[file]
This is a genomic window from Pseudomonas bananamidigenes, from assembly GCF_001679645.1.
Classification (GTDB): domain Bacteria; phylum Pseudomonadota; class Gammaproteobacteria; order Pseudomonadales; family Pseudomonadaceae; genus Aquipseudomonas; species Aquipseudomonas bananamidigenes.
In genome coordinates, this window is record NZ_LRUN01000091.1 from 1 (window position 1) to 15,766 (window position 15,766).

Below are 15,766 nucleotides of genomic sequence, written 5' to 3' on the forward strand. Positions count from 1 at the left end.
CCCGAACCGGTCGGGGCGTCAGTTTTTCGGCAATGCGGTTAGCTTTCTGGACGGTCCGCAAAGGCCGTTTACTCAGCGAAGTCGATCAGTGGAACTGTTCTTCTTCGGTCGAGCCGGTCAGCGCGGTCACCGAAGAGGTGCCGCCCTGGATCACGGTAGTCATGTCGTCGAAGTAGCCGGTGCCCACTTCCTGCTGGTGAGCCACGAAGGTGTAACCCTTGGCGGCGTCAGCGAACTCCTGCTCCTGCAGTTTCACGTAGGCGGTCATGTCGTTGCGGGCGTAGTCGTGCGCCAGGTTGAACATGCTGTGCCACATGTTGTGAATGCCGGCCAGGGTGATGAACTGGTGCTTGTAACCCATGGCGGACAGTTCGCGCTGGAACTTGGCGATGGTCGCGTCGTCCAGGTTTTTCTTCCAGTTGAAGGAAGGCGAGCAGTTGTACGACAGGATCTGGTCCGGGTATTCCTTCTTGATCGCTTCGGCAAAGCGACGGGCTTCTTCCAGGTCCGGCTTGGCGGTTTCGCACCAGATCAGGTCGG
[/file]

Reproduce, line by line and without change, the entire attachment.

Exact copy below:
This is a genomic window from Pseudomonas bananamidigenes, from assembly GCF_001679645.1.
Classification (GTDB): domain Bacteria; phylum Pseudomonadota; class Gammaproteobacteria; order Pseudomonadales; family Pseudomonadaceae; genus Aquipseudomonas; species Aquipseudomonas bananamidigenes.
In genome coordinates, this window is record NZ_LRUN01000091.1 from 1 (window position 1) to 15,766 (window position 15,766).

Below are 15,766 nucleotides of genomic sequence, written 5' to 3' on the forward strand. Positions count from 1 at the left end.
CCCGAACCGGTCGGGGCGTCAGTTTTTCGGCAATGCGGTTAGCTTTCTGGACGGTCCGCAAAGGCCGTTTACTCAGCGAAGTCGATCAGTGGAACTGTTCTTCTTCGGTCGAGCCGGTCAGCGCGGTCACCGAAGAGGTGCCGCCCTGGATCACGGTAGTCATGTCGTCGAAGTAGCCGGTGCCCACTTCCTGCTGGTGAGCCACGAAGGTGTAACCCTTGGCGGCGTCAGCGAACTCCTGCTCCTGCAGTTTCACGTAGGCGGTCATGTCGTTGCGGGCGTAGTCGTGCGCCAGGTTGAACATGCTGTGCCACATGTTGTGAATGCCGGCCAGGGTGATGAACTGGTGCTTGTAACCCATGGCGGACAGTTCGCGCTGGAACTTGGCGATGGTCGCGTCGTCCAGGTTTTTCTTCCAGTTGAAGGAAGGCGAGCAGTTGTACGACAGGATCTGGTCCGGGTATTCCTTCTTGATCGCTTCGGCAAAGCGACGGGCTTCTTCCAGGTCCGGCTTGGCGGTTTCGCACCAGATCAGGTCGG